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Lakoda Rayne lacked the teary back story, but they continue to grow and surprise. This week, they hit the ball—even if it was right down the middle of the plate—out of the park with Taylor Swift’s “You Belong to Me,” proving they are ready to head to Nashville and become the next Dixie Chicks or The Band Perry or Lady Antebellum. Even L.A. admitted, “This week you managed to churn up some excitement. I was prepared to now like it, but you disarmed me.” Nicole said they sounded “amazing…and it felt like watching you in concert.” Maybe because she was watching them in concert. Simon called it “your best performance to date,” and lobbied the audience to let them stay on. Paula sobbed, “The sky is the limit.” And it may well be, because I think this unlikely quartet earned themselves another week.
Leroy Ball dedicated his cover of Sarah McLachlan’s “In the Arms of the Angels” to his mother, who passed away five years ago, and you could feel female voters voting as he sang. The judges were impressed, too. “That was really good, even if it wasn’t your very best,” said L.A. Reid, adding “heartfelt, for sure.” Nicole felt “compassion and connection,” while even Simon admitted, “for the first time, I felt like you m eant every word. You made your mark this week.” Nicole encouraged her charge: “this is your moment. You let go and didn’t hold back. Your mom is shining down on your right now.” A deadpan Bell responded to Jones’ breathless query as to what he felt about Simon’s approval, finally: “It was wonderful.” It’s been a great ride for this 60-year-old, but I have to guess he’s an endangered species over the next week or two.
Astro proved as adept as his idols in turning a very public incident into the fodder of rap in his reworked version of Jay-Z’s “Show Me What You Got,” which had the best verse of the night: “What do you want me to say?/I’m sorry/I’m from Brooklyn.” The savvy kid showed an impressive ability to turn his life into art. This is not the last we’ll hear of him—he’s a lock for a record deal, probably with his mentor L.A.—but he’s in danger of being voted off after his display. This is the first time voters can react to his stunts of a week ago, threatening to quit. Of course, leave it to Simon to put the event into perspective. “I admire you. I do. We all have tantrums now ande then. You know you did wrong. But the music industry needs unpredictability. I don’t like those who just toe the line. I like people who are passionate.”
Drew gave thanks to her best friend Shelby, dutifully seated in the front row, dedicating her version of Demi Lovato’s “Skyscraper” (“Our favorite song”) to her. While the 15-year-old Arizona youngster showed some nice range when the tune went a little uptempo, her performance was overshadowed by the tiff between L.A. Reid and Cowell. When Reid criticized her “mentor” for having the youngster sing a song that was for old people (“You don’t do age-appropriate music”), Simon went on the attack. “I am sick and tired of your pointless, stupid criticism. This is unfounded, inaccurate. It’s complete and utter rubbish. I am sick and tired of you not giving the girl the right criticism. You’re trying to make people feel she is worthless.” “You can give it, but you can’t take it,” muttered Reid, but Cowell was right. As Paula rightfully pointed out, “It’s a young artist who sings it.” Still, any intimations of anything untoward in the relationship between Drew and Shelby is the product of a dirty mind. Shame on you.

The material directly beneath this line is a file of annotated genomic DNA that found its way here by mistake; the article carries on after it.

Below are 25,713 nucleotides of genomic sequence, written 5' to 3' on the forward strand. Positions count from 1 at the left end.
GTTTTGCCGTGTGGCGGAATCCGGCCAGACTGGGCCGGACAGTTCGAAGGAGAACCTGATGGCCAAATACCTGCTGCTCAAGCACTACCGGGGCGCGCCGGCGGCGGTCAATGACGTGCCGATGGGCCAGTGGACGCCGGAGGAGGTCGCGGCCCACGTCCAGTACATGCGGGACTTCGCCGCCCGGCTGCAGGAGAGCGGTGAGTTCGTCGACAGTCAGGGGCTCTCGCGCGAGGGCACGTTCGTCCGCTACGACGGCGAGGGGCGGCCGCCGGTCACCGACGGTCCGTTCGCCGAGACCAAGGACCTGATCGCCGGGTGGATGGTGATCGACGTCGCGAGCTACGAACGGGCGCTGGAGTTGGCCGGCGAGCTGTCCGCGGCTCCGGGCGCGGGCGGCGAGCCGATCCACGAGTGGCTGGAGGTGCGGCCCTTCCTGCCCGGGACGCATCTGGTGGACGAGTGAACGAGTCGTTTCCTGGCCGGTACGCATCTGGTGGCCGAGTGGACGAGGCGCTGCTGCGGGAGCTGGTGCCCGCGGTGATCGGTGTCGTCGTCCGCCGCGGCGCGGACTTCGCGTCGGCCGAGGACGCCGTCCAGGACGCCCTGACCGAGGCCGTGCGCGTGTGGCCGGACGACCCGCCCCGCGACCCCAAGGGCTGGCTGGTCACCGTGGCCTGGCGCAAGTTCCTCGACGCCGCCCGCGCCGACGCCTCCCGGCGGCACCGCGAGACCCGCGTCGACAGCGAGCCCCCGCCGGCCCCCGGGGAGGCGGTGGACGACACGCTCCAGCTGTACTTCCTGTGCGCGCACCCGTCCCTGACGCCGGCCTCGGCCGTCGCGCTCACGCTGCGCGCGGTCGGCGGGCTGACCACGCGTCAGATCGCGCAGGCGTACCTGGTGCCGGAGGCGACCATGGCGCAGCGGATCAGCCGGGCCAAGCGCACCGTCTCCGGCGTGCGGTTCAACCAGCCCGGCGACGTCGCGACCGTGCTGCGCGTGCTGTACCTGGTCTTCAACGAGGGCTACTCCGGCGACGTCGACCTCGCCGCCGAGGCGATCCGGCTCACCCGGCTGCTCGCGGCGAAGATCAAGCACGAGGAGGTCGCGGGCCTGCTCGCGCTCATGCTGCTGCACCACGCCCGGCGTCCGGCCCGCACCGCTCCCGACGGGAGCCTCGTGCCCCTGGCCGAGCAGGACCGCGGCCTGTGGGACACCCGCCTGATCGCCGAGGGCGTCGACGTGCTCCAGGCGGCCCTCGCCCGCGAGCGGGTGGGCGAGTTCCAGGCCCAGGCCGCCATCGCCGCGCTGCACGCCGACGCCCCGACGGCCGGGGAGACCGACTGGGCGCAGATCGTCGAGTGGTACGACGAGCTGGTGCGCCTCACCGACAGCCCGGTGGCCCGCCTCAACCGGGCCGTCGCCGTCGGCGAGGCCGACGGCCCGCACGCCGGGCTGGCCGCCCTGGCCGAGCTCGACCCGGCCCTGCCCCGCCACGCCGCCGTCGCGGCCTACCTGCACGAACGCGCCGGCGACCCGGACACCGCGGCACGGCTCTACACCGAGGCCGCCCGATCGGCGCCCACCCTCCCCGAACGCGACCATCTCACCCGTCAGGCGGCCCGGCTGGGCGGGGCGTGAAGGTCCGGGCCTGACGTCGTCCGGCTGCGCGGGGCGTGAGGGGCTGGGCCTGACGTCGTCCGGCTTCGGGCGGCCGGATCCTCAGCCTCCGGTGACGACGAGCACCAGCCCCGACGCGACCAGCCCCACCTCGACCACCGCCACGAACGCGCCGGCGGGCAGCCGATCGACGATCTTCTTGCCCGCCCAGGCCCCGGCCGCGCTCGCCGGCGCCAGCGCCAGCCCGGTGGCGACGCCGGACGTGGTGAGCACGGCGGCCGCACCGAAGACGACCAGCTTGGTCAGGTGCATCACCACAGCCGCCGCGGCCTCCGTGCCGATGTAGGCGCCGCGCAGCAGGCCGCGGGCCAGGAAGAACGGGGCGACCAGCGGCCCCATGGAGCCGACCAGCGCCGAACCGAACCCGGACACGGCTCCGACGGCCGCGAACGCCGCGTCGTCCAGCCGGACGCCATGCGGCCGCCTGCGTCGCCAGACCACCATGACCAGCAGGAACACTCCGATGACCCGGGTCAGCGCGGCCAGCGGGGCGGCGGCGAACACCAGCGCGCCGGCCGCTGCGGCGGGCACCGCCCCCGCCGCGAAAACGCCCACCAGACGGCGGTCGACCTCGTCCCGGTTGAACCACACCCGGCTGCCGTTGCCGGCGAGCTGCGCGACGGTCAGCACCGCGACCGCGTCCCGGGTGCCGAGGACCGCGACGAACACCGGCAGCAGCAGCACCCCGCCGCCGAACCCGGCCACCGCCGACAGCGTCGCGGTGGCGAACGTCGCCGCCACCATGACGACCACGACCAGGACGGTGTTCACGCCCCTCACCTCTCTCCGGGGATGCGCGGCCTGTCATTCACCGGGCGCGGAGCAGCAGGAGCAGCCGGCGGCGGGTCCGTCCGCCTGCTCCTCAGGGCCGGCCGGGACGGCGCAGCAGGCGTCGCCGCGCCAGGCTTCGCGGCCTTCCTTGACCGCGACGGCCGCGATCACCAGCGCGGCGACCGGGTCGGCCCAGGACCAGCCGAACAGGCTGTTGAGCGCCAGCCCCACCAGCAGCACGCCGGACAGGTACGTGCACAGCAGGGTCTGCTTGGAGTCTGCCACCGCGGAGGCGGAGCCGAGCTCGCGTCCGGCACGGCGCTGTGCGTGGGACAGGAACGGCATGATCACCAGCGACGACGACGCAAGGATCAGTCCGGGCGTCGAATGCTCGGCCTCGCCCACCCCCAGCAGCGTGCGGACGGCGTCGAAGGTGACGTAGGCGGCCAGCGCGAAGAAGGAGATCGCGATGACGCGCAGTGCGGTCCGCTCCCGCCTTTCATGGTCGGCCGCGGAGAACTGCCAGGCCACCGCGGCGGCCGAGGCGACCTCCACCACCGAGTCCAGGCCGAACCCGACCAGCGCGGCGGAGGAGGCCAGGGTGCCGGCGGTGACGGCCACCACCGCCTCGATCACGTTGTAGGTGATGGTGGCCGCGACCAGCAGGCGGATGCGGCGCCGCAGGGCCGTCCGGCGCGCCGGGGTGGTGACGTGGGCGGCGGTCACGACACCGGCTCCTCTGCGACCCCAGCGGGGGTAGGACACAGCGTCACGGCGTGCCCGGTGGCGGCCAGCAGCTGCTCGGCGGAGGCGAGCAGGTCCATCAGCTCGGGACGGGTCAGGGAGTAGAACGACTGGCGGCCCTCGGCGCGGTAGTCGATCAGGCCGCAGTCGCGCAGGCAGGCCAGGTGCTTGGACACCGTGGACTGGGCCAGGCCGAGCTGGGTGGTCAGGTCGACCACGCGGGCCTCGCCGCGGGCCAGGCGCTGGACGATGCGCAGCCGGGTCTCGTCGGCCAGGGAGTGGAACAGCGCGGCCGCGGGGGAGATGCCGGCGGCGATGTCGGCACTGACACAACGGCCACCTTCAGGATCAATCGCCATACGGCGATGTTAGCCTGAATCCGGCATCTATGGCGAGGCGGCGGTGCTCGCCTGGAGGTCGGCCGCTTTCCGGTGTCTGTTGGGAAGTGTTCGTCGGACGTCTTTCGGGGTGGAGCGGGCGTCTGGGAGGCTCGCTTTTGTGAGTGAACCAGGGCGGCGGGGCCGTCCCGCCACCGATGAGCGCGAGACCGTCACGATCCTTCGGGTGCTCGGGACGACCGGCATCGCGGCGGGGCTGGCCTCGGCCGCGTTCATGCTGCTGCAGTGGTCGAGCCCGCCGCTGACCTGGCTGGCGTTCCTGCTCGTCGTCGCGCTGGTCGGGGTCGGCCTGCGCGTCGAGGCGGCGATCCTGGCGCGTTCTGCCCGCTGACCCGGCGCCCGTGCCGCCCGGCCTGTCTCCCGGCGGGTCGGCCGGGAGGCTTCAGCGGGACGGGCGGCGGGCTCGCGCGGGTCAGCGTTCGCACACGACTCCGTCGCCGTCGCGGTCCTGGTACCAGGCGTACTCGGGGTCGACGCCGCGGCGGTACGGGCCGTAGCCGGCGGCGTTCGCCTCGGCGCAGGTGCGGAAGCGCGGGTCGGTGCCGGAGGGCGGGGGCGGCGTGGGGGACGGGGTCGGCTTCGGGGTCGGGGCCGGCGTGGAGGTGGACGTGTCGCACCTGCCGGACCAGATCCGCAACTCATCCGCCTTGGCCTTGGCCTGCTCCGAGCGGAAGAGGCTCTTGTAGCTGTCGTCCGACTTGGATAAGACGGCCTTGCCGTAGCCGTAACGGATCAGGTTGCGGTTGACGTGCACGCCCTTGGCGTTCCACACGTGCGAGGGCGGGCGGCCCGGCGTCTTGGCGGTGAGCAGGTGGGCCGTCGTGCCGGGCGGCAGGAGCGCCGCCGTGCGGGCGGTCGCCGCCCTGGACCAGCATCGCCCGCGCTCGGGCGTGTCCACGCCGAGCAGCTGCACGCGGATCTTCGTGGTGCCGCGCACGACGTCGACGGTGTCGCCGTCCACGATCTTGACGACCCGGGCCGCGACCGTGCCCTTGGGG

The pimp position went to Josh Krajcik, quickly establishing himself as the dark horse in this competition, with the aptly covered “Wild Horses,” by the Rolling Stones, sung to his 13-year-old daughter Rowan. Sitting alone at the spotlighted piano, Krajcik was the most emotionally connecting performer of the night, and proved he’s far from a one-trick—excuse the extended equine references—pony. He is the lone torch holder for that hoary genre known as classic rock. Long may he reign. “You know what, Josh,” said L.A. “You have the right amount of passion and authenticity it takes to win this.” Paula gushed he was “larger-than-life,” while Simon simply said, “That’s what it’s all about…a great song, a great voice. You meant everything you sang,” before offering a tip of the hat to Nicole’s mentoring. The ex-Pussycat Doll was sobbing, which perhaps forgives her the hyperbolic compliment: “Beyond this competition, I believe your music can change the world.”
It’s time to separate the wheat from the chaff, folks. Who goes home tomorrow? Who gets the lowest amount of votes? Who’s your favorite? Who will face off in the final?
POWER RANKINGS: THE NIFTY NINE
1. MELANIE AMARO: Who saw that coming, raise your hands. The Virgin Islands exile finally shows her personality, and what a personality it is.
2. RACHEL CROW: You couldn’t find a more worthy recipient of a $5 million check than this rapscallion, who I’d immediately cast in a remake of The Little Rascals.
3. JOSH KRAJCIK: Remains a dark horse, but “Wild Horses” might not be able to drag him from this competition. Is he the new $5 million man?
4. MARCUS CANTY: His mother love hit home pretty hard. L.A. Reid insists his voice is one of the best he’s heard. His multiple talents make him a real home run threat every time out.
5. DREW: There are too many girls next door to see her exit this early, but L.A.’s doing a good job of trying to get inside her head.
6. LAKODA RAYNE: Improbably, against all odds, they remain, and even pick up some momentum this week. They know who they are, and like Scotty McCreery, will continue to play that winning hand.
7. ASTRO: Will he be punished for last week’s temper tantrum? Hey, rappers are supposed to work on a short fuse. Win or lose, you know a recording career is awaiting him.
8. CHRIS RENE: His is an inspirational story, and we may not have heard the last of him, but I think he’s destined to go next week in the season’s first real shocker.
9. LEROY BELL: I dig him, the boomers worship him, and the ladies seem to relate, but is it enough to keep him in the game?
LOWEST VOTE TOTAL: LEROY BELL
FACE-OFF: ASTRO vs. CHRIS RENE
JUDGES SEND HOME: CHRIS RENE